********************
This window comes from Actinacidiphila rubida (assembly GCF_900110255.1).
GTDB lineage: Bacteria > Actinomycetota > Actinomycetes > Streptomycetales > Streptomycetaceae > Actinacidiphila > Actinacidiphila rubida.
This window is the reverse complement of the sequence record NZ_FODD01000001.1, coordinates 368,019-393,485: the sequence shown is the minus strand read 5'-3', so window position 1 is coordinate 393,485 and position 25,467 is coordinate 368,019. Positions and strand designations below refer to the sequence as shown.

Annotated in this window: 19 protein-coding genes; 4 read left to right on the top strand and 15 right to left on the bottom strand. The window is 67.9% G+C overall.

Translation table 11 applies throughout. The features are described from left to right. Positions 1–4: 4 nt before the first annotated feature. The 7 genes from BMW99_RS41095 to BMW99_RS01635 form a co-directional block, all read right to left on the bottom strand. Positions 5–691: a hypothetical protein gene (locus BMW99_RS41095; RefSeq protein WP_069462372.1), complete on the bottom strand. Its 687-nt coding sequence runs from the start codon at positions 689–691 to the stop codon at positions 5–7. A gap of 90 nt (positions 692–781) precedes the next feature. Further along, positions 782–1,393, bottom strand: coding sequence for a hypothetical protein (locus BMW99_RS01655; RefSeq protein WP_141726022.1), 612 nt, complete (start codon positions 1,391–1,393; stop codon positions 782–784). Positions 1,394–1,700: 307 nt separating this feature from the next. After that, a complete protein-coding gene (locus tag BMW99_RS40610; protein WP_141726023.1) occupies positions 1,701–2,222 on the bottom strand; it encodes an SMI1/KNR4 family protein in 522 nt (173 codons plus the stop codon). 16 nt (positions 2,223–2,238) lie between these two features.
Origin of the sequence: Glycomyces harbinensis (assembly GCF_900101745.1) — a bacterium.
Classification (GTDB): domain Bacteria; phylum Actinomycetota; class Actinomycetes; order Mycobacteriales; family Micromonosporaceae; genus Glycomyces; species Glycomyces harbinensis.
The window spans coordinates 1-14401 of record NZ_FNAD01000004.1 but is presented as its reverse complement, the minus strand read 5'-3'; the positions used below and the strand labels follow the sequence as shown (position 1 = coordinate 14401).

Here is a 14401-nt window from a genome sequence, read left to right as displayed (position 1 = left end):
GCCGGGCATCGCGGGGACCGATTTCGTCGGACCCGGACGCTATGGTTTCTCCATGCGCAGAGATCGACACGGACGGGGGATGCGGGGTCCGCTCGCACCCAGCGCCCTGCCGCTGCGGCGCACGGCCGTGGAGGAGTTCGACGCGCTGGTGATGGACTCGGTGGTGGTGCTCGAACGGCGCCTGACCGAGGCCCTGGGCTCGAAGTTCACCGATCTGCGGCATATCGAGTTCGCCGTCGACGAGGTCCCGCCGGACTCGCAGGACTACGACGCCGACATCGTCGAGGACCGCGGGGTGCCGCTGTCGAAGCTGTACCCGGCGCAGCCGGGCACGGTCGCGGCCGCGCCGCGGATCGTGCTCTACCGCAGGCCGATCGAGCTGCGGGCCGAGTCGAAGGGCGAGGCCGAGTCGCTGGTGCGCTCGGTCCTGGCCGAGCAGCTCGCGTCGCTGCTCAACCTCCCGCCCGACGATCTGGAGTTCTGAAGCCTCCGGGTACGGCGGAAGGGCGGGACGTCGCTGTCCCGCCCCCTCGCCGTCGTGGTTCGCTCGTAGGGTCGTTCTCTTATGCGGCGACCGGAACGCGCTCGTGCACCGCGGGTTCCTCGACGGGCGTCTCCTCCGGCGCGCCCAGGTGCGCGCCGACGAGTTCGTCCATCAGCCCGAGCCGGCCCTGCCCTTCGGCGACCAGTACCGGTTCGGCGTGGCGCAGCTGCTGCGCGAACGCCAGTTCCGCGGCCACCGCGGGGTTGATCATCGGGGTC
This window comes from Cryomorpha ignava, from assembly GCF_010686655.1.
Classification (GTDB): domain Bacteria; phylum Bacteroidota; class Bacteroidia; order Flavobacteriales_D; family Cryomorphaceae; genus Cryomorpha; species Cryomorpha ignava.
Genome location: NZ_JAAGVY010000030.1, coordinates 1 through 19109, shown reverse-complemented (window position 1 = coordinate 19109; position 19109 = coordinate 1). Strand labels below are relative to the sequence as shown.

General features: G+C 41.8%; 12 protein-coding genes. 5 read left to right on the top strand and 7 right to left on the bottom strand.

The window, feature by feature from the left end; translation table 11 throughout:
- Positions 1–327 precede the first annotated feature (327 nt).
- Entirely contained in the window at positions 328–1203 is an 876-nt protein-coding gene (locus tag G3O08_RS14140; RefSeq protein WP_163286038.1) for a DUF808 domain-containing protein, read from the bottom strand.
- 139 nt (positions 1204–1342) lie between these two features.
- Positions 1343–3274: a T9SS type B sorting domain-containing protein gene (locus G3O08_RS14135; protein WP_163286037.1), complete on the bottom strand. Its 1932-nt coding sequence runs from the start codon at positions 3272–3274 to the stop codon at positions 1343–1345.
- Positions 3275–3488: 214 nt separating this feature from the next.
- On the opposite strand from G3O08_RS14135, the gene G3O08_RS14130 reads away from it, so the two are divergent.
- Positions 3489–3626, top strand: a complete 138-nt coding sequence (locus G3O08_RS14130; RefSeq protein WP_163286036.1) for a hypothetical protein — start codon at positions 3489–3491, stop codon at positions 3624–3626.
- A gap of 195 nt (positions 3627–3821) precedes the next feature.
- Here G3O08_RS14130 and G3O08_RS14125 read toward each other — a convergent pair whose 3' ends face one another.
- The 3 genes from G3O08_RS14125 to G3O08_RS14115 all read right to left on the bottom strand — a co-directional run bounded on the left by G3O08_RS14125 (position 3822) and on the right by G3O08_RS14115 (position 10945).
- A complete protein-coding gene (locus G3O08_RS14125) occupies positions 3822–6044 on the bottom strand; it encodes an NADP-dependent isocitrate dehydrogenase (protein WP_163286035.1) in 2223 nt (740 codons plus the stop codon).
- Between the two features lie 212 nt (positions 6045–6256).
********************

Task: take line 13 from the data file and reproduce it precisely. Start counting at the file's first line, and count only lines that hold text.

Genome location: NZ_JAAGVY010000030.1, coordinates 1 through 19109, shown reverse-complemented (window position 1 = coordinate 19109; position 19109 = coordinate 1). Strand labels below are relative to the sequence as shown.